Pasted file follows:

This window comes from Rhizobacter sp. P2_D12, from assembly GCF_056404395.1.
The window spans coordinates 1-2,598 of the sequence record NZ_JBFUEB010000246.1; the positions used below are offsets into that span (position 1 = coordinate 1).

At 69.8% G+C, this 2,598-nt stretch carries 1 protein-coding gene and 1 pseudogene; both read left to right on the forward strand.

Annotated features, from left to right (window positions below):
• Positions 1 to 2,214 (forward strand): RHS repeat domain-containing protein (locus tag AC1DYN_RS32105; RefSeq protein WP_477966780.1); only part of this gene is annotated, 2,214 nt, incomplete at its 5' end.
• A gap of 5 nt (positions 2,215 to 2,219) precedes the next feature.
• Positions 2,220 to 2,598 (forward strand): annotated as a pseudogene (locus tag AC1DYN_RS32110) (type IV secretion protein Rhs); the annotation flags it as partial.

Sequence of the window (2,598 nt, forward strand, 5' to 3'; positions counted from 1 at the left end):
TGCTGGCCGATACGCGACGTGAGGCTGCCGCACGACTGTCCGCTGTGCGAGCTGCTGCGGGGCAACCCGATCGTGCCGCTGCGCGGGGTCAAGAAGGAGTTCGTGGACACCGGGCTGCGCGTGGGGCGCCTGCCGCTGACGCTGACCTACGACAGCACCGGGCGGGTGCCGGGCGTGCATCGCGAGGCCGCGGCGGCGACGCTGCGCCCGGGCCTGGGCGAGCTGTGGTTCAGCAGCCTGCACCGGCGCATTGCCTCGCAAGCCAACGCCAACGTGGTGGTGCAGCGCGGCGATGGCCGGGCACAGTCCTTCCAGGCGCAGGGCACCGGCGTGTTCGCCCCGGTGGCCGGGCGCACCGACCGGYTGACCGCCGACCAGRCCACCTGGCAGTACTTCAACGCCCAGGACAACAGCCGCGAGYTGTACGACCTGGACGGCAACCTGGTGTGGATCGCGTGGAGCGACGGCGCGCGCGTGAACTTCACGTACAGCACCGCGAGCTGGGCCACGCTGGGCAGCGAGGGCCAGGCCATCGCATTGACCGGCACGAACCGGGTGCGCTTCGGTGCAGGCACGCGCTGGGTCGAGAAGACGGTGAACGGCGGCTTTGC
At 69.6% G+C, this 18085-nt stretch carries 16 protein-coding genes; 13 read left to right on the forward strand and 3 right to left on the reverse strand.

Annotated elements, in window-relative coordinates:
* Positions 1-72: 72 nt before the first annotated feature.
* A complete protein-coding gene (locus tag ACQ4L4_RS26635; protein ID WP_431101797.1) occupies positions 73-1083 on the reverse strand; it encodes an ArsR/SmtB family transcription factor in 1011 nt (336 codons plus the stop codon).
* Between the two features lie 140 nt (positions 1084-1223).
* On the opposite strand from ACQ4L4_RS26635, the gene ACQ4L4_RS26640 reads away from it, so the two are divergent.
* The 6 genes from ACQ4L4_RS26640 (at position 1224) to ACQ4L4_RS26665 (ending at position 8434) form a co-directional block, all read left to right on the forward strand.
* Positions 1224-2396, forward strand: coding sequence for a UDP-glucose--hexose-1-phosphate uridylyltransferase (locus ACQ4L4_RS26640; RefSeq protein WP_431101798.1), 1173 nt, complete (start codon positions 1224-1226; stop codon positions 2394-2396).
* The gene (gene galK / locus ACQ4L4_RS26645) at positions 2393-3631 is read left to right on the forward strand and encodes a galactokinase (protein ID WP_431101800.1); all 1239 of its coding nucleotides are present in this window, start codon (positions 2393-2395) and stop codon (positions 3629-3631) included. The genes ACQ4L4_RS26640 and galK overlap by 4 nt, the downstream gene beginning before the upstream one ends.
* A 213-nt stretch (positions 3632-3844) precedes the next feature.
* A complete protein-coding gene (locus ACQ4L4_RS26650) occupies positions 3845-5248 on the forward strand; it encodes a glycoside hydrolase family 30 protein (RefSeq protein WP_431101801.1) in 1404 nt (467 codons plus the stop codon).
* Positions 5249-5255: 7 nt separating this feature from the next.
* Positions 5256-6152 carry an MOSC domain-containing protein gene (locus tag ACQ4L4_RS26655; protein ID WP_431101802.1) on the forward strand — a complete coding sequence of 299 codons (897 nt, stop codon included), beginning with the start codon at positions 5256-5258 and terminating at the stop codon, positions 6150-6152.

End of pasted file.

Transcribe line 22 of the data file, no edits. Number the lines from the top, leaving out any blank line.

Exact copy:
* Positions 5256-6152 carry an MOSC domain-containing protein gene (locus tag ACQ4L4_RS26655; protein ID WP_431101802.1) on the forward strand — a complete coding sequence of 299 codons (897 nt, stop codon included), beginning with the start codon at positions 5256-5258 and terminating at the stop codon, positions 6150-6152.